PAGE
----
What makes a place worthy of World Heritage status?
- 9 August 2010
- From the section Magazine
There are 38 British sites looking for World Heritage status. So should a ruined 12th Century priory discovered in south London be ranked alongside the Taj Mahal and Great Wall of China?
In most ways it is an underpass like any other. There are discarded shopping trolleys, the sound of cars overhead, and the less than fragrant smell of urine.
The idea that anyone would mark this underpass in south London's Collier's Wood as a place of worldwide significance would merit a smirk at first glance.
But behind an inconspicuous black door, near the entrance of the alley, lies a completely different world.
"So many people walk past it every day", says John Hawks, the guide. "So many people see it every day but they do not know that such an extraordinary piece of history is right beside them."
As his key turns and the door swings open, we are transported to a completely different time. Stone foundations mark out what was once the chapter house of Merton Priory.
The dim lighting, and the immaculately preserved stone coffins, which survived far longer than their occupants, give the room a sense of eeriness, but also warmth. Looking at the remains of what were once the beautifully carved windows of the abbey, it is easy to imagine how grand this place would have been once.
But it is also very surreal. Looking up and seeing the road a few metres above, or hearing the clatter of shopping trolleys go by is a strange juxtaposition of old and new.
"Four hundred years ago everyone would have known what Merton Priory was", says Mr Hawks, a member of the Merton Priory Trust, which was formed to help promote the site.
"It was an enormous abbey with a huge church as big as Westminster Abbey. It was about 10 miles out of London and many of the kings of England - Henry III, Henry VI - liked to come out here."
Merton Priory was built in the 12th century, he explains, and the site holds particular historical significance because it was here in the room that the statutes of Merton - which formed the basis of English law - were drawn up.
During the abolition of the monasteries under Henry VIII, the priory was knocked down. For centuries it lay in ruins before it got covered up completely. It was only 20 years ago, when a supermarket was about to be built in the area, that the ruins were discovered following an excavation of the site.
Although hundreds of shoppers pass by and countless cars drive over it, it is rarely open to visitors. The Merton Priory Trust hopes one day to create a visitors centre and a museum here.
Merton Priory is one of 38 places in the UK currently being considered by the Department of Culture, Media and Sport to go forward as British candidates for World Heritage status in 2011.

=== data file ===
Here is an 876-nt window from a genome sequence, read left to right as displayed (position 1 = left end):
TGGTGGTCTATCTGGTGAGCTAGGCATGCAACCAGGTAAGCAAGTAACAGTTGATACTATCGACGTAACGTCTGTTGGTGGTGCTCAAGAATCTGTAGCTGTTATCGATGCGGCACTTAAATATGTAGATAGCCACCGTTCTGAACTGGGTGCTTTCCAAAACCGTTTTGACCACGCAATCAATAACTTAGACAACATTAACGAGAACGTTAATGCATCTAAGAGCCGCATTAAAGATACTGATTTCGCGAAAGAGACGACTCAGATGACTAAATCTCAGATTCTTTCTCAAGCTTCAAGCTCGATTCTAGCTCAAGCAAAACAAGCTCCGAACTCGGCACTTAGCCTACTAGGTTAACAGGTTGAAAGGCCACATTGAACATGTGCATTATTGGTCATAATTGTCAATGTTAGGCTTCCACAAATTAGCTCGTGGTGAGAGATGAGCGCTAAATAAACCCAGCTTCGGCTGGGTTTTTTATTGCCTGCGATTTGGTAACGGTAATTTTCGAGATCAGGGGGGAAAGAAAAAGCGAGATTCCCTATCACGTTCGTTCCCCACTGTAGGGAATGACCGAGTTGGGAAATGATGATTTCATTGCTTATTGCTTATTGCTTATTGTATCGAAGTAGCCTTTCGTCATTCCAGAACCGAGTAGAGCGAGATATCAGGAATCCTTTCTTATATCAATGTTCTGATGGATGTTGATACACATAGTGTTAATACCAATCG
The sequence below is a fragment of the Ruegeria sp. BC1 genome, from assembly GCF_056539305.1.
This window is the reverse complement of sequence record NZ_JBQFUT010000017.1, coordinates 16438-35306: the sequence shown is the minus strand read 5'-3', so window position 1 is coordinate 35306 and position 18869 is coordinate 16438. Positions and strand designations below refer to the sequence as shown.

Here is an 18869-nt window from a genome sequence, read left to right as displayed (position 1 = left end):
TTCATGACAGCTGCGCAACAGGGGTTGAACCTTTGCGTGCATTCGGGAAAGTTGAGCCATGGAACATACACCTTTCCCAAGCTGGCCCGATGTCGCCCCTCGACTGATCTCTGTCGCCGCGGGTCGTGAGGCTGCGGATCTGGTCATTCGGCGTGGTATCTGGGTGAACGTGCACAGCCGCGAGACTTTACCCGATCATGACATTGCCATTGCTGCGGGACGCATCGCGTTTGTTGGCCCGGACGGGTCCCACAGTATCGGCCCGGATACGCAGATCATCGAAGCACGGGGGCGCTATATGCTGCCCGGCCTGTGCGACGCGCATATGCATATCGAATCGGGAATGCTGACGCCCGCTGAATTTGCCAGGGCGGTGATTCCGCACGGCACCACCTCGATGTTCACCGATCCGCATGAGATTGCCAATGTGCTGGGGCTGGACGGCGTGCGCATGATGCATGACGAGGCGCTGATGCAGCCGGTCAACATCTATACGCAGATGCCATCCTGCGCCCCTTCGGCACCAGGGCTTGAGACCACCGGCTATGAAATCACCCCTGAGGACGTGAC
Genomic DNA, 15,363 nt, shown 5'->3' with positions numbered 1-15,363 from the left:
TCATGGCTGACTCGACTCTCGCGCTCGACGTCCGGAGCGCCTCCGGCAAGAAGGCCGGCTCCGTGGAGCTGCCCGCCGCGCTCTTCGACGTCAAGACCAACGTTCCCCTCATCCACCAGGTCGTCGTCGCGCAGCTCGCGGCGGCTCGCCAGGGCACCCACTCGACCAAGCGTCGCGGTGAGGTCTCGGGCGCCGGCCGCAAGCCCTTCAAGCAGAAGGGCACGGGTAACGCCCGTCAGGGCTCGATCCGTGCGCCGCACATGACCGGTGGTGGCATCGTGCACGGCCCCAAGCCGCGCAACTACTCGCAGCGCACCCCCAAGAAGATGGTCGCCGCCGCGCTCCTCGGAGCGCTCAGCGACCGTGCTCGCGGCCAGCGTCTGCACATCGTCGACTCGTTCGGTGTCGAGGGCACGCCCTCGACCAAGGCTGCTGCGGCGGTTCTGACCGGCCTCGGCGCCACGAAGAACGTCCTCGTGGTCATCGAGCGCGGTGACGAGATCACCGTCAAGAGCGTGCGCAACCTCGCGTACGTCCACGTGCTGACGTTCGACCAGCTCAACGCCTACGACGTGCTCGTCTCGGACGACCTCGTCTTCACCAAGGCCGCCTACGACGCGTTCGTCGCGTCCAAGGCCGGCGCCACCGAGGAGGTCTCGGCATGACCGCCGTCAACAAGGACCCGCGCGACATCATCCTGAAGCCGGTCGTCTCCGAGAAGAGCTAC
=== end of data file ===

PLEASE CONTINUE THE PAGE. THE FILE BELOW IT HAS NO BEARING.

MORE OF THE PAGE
Others on the shortlist include the seaside resort of Blackpool, Jodrell Bank Observatory and the City of Lincoln.
Ministers will spend the next few months deciding aselect few be submitted to the body which awards World Heritage Status, Unesco, the United Nations Educational, Scientific and Cultural organization. Last week it unveiled the latest 21 sites to be added to the list.
A site worth of World Heritage status should have "outstanding universal value for humanity", from the point of view of history, art or science.
"All countries have sites of local or national interest, which are quite justifiably a source of national pride," says the World Heritage website. "The World Heritage list reflects the wealth and diversity of the Earth's cultural and natural heritage."
Bob Bewley from the Heritage Lottery Fund, which uses National Lottery money to award grants to help with the upkeep of British sites of interest, says it is about showing relevance beyond one community or area.
"It's showing that something which was happening in a small part of whichever country it might be, had significance on the world stage."
Mr Bewley says that what we conceive as heritage is evolving from simply ancient buildings and historic monuments. "Now it's much more about people and places, it's about what people value as important."
Well known examples of World Heritage sites include the Taj Mahal, the Statue of Liberty and Stonehenge. But there are many you may not have heard of, like Blaenavon Industrial Landscape in Wales, which achieved world heritage status in 2000.
The Blaenavon Landscape covers an area of 33 square kilometres and includes the site of an 18th century ironworks.
Emyr Morgan, the centre manager, says winning the accolade does not mean you are given any money directly from Unesco, but the title itself did help the centre attract visitors and funding.
"It's given local people an enhanced sense of pride in terms of the history of the area," he says.
"Previously people were proud of its history but economically, the area has been in decline since the start of the demise of the deep mining coal industry."
Mr Morgan says that the local council has also been able to use World Heritage status as a means of regenerating the area, by attracting investment it might otherwise not have got.
It has also helped to drive visitor numbers up. Big Pit, a coal mining museum, now attracts 177,000 visitors a year, and Mr Morgan says he has the world heritage label to thank.